This is an article for those of you who are self-taught or coming out of an accelerator/bootcamp program for software development, who are wondering what’s left to do before you land that first software development job.
This is based on my experience of hiring people in this situation for several companies.
First things first; yep, you’re at a slight disadvantage vs. “classically trained” software developers or engineers from University programs.
No, that disadvantage is not insurmountable. If you combine your dev education with other attributes (like your great non-software experience), and apply it in the right role selection, you’re golden. It’s a great time to be getting into software.
Unlike the specialized roles that sometimes require Master’s level education in specific areas, full-stack roles are constantly available.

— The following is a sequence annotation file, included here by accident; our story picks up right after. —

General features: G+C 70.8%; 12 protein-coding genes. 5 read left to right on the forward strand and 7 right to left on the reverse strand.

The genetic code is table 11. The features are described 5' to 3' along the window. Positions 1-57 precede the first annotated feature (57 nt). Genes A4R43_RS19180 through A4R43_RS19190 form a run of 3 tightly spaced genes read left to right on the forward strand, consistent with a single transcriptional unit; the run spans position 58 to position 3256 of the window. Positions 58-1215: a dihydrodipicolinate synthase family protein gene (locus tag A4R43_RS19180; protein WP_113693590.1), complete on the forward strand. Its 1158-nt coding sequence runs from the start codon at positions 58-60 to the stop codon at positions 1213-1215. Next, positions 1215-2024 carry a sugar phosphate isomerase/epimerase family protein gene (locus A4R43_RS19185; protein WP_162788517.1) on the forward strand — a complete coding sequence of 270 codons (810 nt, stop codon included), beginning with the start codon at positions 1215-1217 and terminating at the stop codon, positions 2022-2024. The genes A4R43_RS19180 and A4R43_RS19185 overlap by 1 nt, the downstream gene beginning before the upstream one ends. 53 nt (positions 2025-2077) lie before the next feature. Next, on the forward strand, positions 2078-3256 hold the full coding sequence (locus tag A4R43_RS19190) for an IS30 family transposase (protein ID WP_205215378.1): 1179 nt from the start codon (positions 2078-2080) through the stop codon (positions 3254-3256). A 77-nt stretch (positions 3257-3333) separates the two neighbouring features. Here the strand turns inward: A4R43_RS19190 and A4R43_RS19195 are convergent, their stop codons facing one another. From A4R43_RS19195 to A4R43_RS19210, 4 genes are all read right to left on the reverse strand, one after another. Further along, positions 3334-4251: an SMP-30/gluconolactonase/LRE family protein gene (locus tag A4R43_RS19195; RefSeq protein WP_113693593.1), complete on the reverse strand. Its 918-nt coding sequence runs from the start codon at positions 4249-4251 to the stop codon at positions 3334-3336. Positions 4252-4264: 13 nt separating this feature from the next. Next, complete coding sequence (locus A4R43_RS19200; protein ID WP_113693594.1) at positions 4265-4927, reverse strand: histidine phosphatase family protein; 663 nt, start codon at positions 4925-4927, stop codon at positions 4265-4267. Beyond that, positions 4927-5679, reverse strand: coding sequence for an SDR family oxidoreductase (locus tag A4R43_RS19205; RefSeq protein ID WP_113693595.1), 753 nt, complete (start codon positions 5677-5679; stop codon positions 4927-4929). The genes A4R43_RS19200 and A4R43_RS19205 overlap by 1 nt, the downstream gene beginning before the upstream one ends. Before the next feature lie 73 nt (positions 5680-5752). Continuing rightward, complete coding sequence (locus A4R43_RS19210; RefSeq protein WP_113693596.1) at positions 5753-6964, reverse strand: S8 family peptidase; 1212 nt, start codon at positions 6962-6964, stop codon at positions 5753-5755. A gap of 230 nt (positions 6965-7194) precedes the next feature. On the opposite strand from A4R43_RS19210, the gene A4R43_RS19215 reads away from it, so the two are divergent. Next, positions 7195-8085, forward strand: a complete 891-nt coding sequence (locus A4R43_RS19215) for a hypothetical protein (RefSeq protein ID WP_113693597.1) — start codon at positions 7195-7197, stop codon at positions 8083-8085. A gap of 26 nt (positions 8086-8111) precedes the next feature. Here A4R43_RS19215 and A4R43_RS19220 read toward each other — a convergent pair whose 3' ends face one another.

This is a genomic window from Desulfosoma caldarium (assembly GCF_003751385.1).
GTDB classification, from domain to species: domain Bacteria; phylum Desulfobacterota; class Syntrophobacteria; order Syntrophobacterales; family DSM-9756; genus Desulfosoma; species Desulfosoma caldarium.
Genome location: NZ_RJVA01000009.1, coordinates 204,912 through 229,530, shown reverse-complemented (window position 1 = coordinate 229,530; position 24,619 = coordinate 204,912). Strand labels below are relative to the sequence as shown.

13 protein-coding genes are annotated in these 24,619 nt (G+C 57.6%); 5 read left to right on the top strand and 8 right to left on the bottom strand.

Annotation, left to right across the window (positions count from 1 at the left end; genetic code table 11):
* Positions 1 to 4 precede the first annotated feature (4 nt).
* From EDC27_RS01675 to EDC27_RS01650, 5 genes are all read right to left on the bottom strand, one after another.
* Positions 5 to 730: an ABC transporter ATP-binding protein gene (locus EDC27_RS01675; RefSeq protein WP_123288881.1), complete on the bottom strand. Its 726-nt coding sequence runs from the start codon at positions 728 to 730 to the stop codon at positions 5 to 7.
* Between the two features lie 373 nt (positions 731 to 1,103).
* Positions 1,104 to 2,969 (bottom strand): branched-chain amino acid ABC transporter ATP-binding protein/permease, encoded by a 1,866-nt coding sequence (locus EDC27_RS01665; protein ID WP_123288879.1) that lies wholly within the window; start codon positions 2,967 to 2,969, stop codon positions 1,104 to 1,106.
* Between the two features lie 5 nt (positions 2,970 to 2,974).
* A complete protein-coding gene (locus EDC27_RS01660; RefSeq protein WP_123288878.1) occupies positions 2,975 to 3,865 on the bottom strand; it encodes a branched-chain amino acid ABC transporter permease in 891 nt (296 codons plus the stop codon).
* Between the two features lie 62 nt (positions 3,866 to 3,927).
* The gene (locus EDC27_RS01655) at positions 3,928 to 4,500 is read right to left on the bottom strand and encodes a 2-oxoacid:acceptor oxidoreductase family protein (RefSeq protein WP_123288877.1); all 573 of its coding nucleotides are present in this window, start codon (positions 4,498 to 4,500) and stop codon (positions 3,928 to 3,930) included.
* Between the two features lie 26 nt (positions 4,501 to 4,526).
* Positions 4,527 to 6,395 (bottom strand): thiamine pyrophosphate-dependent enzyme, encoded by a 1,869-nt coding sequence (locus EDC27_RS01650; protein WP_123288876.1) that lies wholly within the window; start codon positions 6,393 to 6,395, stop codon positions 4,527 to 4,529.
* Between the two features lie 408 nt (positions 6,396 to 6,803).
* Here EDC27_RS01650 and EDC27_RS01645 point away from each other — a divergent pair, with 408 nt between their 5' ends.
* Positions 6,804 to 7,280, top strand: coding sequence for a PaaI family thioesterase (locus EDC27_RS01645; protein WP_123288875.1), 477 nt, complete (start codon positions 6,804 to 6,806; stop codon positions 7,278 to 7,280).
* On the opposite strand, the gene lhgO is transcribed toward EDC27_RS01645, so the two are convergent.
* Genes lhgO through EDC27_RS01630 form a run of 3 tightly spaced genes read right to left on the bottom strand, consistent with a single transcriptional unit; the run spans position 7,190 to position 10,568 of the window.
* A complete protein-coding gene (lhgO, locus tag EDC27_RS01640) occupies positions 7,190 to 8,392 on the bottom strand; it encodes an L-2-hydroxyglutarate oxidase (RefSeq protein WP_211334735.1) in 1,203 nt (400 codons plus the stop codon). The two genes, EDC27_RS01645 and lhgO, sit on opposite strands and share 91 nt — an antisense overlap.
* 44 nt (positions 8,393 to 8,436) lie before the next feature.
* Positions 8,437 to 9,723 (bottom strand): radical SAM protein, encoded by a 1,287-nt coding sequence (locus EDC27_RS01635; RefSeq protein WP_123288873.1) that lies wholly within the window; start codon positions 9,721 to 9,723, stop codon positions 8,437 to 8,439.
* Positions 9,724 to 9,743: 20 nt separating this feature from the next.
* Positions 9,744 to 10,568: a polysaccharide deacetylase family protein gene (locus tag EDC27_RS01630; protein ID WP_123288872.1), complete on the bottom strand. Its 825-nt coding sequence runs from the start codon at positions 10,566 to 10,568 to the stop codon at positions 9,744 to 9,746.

The reason being: small software teams need excited generalists, who can demonstrate competency throughout the tech spectrum (from updating WordPress websites to building out new infrastructure in the cloud).
You’ll find many unfilled full-stack roles in the IT / tech organizations of non-technology organizations (ex. mortgage providers, agrifood manufactures, automotive parts suppliers).
Google, Facebook, Amazon, Shopify, Square etc. are key destinations for excellent talent, and pay appropriately. Non-SaaS organizations that are doing meaningful technology work struggle in that hiring landscape and are willing to hire from bootcamp programs and develop non-degree talent in house.
Front-end refers to the part of the software that users can interact with. While it includes mobile apps and web sites, it also includes documentation, email, and social systems that accompany software solutions.
From a new-grad, employers expect:
- Demonstrable skills in one or two modern UI technologies. In 2022 that means React + Redux, Swift, Dart/Flutter, Kotlin, etc.
- Object-oriented design principles and design patterns: Factories, Singletons, Decorators, Observers are common-place.
- Understanding views, models, controllers, and related patterns (MVVM and MVC).